• Yep. MLB spent 5+ years looking but not finding a way to get a new ballpark done in Oakland/East Bay and responds with “the owners know their local markets best!” Translation: MLB will continue to do nothing about this situation. If the Raiders end up getting a stadium on the Coliseum site, we really could be looking at an MLB franchise with no place to play. How much more evidence does MLB need that Oakland is ho-hum about its status as a major league city and expects the A’s to do all the heavy lifting? MLB appears to be rolling the dice that the Raiders end up leaving. I like Sid’s idea – park the A’s at ATT Park for many many years.

    • @Sid
      Re: Wolff wants the Coli, he sees value now on that site now that the Bay Area has recovered from the recession. He and MLB want the Raiders out so he can own the development and for the first time have leverage on Oakland/Alameda County being the last team standing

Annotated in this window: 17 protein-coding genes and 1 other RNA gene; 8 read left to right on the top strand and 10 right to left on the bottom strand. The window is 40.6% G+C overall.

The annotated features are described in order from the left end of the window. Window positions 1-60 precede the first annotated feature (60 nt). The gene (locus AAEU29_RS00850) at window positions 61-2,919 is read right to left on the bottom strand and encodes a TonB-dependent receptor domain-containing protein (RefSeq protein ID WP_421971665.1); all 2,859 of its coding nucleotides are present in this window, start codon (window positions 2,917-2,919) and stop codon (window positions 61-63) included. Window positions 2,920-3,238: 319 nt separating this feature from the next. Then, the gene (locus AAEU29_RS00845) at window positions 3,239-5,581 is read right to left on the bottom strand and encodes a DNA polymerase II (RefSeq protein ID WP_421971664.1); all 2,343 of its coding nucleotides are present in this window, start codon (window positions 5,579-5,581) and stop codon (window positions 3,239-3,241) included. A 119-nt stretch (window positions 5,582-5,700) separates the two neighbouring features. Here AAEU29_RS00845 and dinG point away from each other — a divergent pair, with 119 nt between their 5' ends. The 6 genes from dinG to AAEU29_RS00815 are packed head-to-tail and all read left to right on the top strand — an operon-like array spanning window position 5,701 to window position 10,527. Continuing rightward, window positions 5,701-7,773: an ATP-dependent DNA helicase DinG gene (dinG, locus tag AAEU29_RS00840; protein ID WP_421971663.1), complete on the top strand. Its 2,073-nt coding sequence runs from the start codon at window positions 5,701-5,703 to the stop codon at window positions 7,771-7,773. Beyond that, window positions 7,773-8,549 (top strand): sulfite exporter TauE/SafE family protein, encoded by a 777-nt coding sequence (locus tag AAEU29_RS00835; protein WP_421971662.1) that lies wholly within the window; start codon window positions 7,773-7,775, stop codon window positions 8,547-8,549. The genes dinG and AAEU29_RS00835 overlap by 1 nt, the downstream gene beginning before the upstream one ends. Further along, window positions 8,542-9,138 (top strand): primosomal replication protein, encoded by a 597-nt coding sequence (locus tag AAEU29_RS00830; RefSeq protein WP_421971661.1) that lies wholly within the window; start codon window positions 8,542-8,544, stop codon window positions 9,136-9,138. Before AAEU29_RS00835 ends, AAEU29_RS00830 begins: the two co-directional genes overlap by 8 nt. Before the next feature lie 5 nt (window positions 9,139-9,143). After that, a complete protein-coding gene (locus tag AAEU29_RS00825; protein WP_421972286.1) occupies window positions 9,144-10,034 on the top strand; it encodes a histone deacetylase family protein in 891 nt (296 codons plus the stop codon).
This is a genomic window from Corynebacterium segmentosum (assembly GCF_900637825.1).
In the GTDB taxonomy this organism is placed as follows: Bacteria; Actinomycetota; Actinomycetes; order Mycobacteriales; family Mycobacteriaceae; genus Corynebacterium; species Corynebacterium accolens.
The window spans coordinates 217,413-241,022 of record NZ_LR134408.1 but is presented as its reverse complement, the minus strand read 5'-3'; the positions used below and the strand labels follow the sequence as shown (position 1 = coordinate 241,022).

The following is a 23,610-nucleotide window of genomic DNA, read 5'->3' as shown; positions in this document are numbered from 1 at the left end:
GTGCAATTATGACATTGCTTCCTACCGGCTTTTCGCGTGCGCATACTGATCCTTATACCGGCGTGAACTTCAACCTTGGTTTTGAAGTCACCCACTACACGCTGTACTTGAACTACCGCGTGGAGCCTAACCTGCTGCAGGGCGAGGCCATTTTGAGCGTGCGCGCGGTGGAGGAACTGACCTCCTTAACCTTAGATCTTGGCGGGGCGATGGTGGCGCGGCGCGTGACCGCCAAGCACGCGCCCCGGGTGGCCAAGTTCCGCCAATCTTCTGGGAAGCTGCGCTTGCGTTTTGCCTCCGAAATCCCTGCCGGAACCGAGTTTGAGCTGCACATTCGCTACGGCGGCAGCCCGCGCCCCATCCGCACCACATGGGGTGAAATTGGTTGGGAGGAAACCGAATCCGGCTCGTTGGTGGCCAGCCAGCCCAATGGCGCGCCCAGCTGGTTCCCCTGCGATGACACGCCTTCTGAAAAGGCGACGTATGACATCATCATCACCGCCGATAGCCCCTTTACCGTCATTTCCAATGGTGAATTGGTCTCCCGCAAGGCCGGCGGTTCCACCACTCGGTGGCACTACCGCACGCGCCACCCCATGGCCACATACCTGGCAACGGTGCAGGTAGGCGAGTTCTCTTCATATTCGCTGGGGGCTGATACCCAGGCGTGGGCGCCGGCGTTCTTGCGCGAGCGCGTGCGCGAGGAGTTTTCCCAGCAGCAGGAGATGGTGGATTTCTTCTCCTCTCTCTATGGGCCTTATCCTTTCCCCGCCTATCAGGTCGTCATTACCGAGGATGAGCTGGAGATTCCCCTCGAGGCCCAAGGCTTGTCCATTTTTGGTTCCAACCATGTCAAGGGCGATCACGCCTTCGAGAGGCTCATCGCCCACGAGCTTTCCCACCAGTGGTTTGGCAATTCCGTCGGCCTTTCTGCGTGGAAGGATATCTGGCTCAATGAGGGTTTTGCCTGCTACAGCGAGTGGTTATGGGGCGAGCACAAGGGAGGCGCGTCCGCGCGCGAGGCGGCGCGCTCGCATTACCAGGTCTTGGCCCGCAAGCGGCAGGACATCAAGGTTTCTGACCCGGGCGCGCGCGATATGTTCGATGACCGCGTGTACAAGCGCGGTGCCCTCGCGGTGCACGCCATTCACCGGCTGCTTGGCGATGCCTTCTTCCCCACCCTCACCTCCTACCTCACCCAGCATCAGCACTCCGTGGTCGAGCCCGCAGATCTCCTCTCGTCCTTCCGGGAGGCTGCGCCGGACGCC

Not so sure I agree with you on this point. Wolff may be willing to build at the site if the Raiders are gone (that’s even debatable), but “Wolff wants the Coli” If that’s true he is running the risk of losing it to the Raiders, with his wait Davis out strategy.
      Re: Raiders/A’s stuck together because of the ineptitude of not Wolff, but of Mark Davis, Oakland and MLB.
      Wolff may not be inept, but he seems to be a bit stubborn (IMHO), and may overplay his hand if (when) MLB doesn’t grant him San Jose even after the Raiders get something done at the coliseum site. (If)
      BTW: thanks for the information on Dublin/ Livermore area.

      • Mark Davis inept? Davis is not the one who is the real estate developer (like Wolff) who wants all the surrounding land around his new stadium/ballpark all to hmself. Hmm….

      • @cisco007
        That’s was Sid’s comment not mine. I was only responding to what he previously said. Personally I think there is enough ineptitude to go around for every party and player involved.